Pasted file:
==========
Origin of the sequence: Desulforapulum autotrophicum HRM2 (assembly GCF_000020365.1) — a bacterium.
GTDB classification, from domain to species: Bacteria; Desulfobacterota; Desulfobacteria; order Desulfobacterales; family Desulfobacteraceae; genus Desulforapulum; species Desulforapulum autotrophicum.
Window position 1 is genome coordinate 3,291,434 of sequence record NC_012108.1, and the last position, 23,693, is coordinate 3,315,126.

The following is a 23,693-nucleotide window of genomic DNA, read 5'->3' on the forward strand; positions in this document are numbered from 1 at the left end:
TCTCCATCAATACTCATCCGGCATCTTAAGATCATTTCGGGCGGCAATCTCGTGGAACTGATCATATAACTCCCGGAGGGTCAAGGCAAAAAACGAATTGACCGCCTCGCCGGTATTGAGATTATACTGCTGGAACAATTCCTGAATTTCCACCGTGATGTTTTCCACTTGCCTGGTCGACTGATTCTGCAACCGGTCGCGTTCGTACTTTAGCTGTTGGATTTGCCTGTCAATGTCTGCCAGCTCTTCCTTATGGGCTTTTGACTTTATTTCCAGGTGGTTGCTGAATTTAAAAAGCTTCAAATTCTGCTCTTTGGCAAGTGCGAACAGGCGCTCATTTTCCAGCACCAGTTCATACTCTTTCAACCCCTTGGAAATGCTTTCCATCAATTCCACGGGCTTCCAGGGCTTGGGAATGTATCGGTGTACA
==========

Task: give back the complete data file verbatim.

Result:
Origin of the sequence: Desulforapulum autotrophicum HRM2 (assembly GCF_000020365.1) — a bacterium.
GTDB classification, from domain to species: Bacteria; Desulfobacterota; Desulfobacteria; order Desulfobacterales; family Desulfobacteraceae; genus Desulforapulum; species Desulforapulum autotrophicum.
Window position 1 is genome coordinate 3,291,434 of sequence record NC_012108.1, and the last position, 23,693, is coordinate 3,315,126.

The following is a 23,693-nucleotide window of genomic DNA, read 5'->3' on the forward strand; positions in this document are numbered from 1 at the left end:
TCTCCATCAATACTCATCCGGCATCTTAAGATCATTTCGGGCGGCAATCTCGTGGAACTGATCATATAACTCCCGGAGGGTCAAGGCAAAAAACGAATTGACCGCCTCGCCGGTATTGAGATTATACTGCTGGAACAATTCCTGAATTTCCACCGTGATGTTTTCCACTTGCCTGGTCGACTGATTCTGCAACCGGTCGCGTTCGTACTTTAGCTGTTGGATTTGCCTGTCAATGTCTGCCAGCTCTTCCTTATGGGCTTTTGACTTTATTTCCAGGTGGTTGCTGAATTTAAAAAGCTTCAAATTCTGCTCTTTGGCAAGTGCGAACAGGCGCTCATTTTCCAGCACCAGTTCATACTCTTTCAACCCCTTGGAAATGCTTTCCATCAATTCCACGGGCTTCCAGGGCTTGGGAATGTATCGGTGTACA